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You've received some good answers here saying height means everything.

The exception to that is if part of the coax has a long horizontal run.

For example, this chart asserts that there's 1.7dB loss per 100m of RG8 type cable at 146MHz. So if you're running 100m of RG8, then you'll want a signal gain of at least 1.7dB to break even in terms of receiving a particular repeater or station.

And it may be worth it regardless if the new height gives new line of sight to signals you're missing completely today.

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    $\begingroup$ "The exception to that is if part of the coax has a long horizontal run" why? $\endgroup$
    – webmarc
    Jul 21, 2023 at 18:41
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    $\begingroup$ @webmarc Good question, and I should explain that. Do you remember that cartoon in older ARRL publications titled "Line loss can nullify height gain"? It showed a long run of coax running from the guy's shack, through his yard, and to an antenna not much higher than his shack. ;-) $\endgroup$ Jul 21, 2023 at 19:39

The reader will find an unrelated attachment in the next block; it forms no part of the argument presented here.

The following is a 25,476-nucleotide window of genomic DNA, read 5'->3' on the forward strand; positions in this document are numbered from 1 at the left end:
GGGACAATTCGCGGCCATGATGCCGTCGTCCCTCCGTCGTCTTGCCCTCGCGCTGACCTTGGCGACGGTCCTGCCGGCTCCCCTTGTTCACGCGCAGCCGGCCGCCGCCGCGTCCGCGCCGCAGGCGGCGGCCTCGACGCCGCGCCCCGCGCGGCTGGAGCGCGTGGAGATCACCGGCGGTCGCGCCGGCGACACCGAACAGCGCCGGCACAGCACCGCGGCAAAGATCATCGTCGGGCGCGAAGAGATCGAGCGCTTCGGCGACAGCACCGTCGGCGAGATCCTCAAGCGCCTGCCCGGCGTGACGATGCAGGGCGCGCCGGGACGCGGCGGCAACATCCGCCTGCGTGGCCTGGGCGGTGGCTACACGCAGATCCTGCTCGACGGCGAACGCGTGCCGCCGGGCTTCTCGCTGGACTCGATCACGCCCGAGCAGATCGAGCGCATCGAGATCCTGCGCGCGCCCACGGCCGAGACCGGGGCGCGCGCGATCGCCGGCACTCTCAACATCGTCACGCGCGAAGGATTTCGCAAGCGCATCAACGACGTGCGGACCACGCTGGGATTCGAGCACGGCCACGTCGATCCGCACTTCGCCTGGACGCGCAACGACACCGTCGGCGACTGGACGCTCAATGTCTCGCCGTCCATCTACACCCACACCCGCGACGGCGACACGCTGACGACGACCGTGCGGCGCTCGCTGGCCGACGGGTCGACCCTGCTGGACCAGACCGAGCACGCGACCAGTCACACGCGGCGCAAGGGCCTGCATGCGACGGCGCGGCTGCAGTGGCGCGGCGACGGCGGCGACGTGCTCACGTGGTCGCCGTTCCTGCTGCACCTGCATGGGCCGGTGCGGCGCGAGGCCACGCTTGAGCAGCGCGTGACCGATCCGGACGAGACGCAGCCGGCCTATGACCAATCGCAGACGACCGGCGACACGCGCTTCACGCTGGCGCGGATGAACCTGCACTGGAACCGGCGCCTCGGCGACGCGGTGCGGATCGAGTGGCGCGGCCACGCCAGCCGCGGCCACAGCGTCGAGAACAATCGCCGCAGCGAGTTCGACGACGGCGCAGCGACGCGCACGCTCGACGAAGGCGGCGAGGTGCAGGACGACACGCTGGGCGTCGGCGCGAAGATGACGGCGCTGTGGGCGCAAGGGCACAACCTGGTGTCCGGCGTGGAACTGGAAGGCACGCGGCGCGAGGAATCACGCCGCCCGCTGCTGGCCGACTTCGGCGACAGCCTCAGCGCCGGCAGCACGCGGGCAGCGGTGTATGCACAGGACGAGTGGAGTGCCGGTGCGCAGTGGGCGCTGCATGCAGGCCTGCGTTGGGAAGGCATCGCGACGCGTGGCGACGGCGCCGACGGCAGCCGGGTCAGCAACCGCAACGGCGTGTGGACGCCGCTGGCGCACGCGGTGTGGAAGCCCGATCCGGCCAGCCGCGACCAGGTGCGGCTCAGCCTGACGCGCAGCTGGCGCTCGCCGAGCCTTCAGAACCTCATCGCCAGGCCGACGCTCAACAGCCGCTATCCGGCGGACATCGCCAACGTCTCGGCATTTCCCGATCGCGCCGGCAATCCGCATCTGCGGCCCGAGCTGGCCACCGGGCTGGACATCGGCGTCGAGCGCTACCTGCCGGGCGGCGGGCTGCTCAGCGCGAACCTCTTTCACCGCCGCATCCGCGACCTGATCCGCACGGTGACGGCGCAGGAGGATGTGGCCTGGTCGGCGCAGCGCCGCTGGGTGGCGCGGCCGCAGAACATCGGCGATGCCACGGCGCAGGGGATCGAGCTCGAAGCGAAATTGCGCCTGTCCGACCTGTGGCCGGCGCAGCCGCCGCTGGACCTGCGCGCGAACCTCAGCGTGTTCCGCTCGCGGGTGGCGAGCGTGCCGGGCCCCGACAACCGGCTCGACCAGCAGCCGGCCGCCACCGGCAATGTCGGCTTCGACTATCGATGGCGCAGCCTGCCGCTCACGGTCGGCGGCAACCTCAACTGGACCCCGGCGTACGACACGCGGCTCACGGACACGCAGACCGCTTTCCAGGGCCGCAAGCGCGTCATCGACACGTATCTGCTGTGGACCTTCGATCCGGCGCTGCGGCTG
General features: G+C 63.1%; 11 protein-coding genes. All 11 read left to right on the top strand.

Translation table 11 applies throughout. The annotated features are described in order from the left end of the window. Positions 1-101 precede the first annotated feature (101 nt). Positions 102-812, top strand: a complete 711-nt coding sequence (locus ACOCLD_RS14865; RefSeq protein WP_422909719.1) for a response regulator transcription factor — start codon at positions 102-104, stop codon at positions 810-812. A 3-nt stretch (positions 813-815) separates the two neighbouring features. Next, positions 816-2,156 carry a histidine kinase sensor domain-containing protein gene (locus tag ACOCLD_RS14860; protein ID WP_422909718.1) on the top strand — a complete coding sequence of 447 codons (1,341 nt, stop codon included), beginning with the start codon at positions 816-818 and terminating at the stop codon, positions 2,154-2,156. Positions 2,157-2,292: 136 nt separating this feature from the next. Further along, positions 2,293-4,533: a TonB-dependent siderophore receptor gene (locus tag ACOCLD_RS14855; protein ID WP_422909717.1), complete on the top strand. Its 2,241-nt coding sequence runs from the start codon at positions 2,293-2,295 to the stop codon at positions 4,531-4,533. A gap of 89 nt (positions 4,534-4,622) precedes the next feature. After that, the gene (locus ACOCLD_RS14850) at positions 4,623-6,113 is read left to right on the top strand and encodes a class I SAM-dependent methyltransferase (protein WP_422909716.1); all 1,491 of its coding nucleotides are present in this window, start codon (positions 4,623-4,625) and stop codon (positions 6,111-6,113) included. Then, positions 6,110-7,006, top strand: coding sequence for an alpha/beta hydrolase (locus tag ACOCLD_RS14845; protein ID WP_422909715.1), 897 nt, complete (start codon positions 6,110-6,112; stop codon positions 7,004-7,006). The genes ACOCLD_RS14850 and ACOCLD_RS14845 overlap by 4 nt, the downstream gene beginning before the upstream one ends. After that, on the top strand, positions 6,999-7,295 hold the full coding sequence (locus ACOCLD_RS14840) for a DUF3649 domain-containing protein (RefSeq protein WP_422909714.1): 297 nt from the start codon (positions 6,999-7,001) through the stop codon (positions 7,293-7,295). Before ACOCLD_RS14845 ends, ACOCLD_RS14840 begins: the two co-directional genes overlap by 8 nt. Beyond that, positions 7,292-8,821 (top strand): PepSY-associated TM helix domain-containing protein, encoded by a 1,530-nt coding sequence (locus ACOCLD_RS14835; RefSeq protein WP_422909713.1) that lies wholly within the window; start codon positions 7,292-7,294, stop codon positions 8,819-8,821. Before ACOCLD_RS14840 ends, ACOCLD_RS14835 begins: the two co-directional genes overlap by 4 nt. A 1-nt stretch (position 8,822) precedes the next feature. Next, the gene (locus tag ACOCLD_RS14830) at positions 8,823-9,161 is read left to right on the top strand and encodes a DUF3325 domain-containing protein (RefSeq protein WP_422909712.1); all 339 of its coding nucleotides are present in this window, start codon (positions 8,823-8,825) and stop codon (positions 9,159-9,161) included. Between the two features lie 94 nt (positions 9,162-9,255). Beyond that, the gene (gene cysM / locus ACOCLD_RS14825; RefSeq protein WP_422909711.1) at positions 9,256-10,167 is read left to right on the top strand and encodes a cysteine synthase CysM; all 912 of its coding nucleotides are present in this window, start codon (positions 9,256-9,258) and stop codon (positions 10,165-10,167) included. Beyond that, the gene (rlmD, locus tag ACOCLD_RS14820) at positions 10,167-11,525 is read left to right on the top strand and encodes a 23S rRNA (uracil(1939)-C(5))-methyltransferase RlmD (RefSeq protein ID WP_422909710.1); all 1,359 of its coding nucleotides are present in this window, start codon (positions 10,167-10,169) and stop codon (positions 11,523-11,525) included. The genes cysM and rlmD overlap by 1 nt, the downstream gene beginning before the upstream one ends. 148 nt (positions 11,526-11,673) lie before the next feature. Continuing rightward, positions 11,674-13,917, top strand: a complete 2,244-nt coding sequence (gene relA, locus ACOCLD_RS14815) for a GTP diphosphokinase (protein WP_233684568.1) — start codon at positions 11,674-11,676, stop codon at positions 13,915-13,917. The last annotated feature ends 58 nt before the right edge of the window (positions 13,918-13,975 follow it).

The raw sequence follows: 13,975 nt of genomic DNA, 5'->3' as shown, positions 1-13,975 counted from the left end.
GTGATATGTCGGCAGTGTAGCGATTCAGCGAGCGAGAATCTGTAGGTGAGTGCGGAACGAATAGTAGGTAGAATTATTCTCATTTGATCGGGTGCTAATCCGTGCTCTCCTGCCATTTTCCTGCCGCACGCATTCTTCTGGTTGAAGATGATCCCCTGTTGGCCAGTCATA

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    $\begingroup$ hah! I don't recall that specifically, but I appreciate the description. Your observation is valid, I was just prompting for more, for ex: "This chart asserts that there's 1.7dB loss per 100m of RG8 type cable at 146MHz, so as long as your signal gain is more than that, it's worth it for signals you can already receive, and may be worth it regardless if the new height gives new line of sight to signals you're missing completely today." or something to that effect. $\endgroup$
    – webmarc
    Jul 22, 2023 at 19:43
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    $\begingroup$ I decided to go ahead and add the info implied by your cartoon reference to your answer, hope you don't mind. Obv, feel free to revert or edit! $\endgroup$
    – webmarc
    Jul 26, 2023 at 1:24
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    $\begingroup$ @webmarc No problem. :-) $\endgroup$ Jul 26, 2023 at 11:13